Speaking in a media interview on Monday finance minister Ueli Maurer warned the country must tighten its purse strings to save 1.5 billion francs a year in 2018 and 2019, reported news agency ATS.
The savings must come in addition to the 2.8 billion franc cutbacks predicted in an economic stabilization programme the government will announce at the end of May, he said.
Without reducing spending or increasing revenues the government will not be able to slow down the country's rate of borrowing, he said.
Savings will be found from development, education, research, the army and welfare spending.
The Swiss economy has suffered lately in the face of a strong franc.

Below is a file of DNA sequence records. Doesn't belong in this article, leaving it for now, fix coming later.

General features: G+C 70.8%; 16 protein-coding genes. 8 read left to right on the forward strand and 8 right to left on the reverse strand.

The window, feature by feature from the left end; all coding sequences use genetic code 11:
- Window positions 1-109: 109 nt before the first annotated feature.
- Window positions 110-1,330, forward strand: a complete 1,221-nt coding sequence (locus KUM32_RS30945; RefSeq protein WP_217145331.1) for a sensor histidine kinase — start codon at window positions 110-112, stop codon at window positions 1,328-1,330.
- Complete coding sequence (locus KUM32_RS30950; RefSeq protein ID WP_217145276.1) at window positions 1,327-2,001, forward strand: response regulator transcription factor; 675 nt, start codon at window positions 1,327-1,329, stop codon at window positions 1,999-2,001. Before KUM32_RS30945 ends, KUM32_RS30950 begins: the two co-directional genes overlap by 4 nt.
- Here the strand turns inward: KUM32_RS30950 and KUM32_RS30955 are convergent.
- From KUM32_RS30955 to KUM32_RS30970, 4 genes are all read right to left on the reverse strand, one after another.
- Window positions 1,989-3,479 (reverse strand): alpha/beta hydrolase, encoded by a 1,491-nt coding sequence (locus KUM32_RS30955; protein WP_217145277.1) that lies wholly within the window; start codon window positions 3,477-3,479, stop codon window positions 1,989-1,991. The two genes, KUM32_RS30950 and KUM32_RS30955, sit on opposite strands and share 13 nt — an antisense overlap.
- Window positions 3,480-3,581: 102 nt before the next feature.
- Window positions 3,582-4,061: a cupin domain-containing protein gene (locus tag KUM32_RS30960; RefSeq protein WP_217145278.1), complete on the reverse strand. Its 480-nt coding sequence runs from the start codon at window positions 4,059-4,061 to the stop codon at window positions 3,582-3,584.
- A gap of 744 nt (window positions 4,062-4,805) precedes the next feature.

The average unemployment rate for 2015 was 3.3 percent, up from 3.2 percent in 2014.
The State Secretariat for Economic Affairs (Seco) said in December it expected that to rise to 3.6 percent in 2016 despite anticipated higher growth in the economy.
Despite the gloom, federal coffers received a boost on Monday when the government received a 220 million franc reimbursement from defunct airline Swissair.
At the time of its collapse 14 years ago the airline was given a 1.15 billion franc loan from the Swiss federal government to allow it to continue operating while a buyer was found.
However investigations by the Swiss Federal Audit Office (SFAO) showed that a portion of that money was not used for the intended purpose.
On Monday SFAO said in its annual report that it had recovered 220 million francs.
Once Switzerland's national carrier, Swissair suffered from over expansion and the economic crash post 9-11.
After being bailed out by the government it was taken over in 2002 by Swiss International Air Lines, which was subsequently bought by German carrier Lufthansa in 2005.